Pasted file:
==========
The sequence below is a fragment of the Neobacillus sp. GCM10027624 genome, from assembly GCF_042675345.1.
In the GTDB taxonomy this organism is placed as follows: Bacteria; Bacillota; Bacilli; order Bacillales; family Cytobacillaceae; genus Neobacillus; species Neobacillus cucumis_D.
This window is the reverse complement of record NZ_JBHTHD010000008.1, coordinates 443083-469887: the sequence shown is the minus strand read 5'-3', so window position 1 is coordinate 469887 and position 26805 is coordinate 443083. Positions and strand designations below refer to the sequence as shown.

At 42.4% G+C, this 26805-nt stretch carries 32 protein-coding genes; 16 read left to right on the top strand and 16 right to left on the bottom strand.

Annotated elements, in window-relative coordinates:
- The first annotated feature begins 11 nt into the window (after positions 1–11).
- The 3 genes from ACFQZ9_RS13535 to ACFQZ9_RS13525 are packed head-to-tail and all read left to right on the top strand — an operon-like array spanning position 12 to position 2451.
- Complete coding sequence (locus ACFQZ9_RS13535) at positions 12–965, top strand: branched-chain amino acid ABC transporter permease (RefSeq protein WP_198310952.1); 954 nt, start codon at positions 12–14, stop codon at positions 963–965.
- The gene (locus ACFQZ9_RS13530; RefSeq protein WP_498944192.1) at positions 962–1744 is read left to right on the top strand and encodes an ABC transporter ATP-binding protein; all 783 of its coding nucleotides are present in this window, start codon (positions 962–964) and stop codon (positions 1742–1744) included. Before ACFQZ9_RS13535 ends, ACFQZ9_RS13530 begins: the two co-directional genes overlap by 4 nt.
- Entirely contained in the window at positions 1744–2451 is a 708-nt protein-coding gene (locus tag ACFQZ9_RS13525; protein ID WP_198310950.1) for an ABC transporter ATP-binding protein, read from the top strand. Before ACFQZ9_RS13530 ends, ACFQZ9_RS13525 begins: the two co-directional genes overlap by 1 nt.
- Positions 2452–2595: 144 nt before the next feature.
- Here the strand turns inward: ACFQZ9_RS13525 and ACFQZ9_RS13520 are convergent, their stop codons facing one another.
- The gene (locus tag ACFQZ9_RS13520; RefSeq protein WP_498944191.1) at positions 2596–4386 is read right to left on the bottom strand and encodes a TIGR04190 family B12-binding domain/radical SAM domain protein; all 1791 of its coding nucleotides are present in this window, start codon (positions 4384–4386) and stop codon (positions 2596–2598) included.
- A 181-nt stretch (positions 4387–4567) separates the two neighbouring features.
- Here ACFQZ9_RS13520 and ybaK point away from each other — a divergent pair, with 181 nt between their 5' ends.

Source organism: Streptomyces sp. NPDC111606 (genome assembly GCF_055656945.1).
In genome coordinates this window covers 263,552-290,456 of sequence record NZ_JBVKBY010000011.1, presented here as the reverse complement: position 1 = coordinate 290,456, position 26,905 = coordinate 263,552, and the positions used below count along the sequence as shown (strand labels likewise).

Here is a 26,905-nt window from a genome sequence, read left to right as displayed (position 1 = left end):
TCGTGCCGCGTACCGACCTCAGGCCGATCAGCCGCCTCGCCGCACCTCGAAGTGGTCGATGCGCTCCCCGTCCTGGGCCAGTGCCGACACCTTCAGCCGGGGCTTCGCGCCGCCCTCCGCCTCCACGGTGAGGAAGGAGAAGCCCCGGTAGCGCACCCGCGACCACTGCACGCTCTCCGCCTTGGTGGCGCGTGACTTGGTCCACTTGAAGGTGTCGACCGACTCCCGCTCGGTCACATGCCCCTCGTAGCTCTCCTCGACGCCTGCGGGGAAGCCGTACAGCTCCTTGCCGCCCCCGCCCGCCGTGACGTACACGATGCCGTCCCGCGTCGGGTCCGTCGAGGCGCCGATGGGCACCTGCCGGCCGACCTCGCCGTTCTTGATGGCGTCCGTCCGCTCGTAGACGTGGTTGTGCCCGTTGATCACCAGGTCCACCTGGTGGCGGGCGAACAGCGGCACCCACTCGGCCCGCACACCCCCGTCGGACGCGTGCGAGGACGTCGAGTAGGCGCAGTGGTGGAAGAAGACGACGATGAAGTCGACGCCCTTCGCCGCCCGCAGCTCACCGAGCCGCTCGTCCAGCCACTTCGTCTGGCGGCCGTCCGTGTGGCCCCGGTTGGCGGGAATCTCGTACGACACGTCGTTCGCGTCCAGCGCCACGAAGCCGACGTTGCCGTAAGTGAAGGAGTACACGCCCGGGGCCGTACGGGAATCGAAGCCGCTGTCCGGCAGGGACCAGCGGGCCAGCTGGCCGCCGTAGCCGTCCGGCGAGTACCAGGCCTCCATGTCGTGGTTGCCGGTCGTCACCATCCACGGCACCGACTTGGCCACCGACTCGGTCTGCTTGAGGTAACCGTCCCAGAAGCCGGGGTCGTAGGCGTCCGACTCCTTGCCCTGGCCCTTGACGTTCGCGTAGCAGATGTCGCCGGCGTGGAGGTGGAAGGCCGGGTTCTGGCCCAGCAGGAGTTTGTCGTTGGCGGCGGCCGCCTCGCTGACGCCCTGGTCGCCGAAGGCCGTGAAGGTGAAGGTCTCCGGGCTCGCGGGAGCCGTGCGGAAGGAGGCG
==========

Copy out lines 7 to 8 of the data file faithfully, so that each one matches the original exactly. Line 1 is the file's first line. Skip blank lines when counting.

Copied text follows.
- The 3 genes from ACFQZ9_RS13535 to ACFQZ9_RS13525 are packed head-to-tail and all read left to right on the top strand — an operon-like array spanning position 12 to position 2451.
- Complete coding sequence (locus ACFQZ9_RS13535) at positions 12–965, top strand: branched-chain amino acid ABC transporter permease (RefSeq protein WP_198310952.1); 954 nt, start codon at positions 12–14, stop codon at positions 963–965.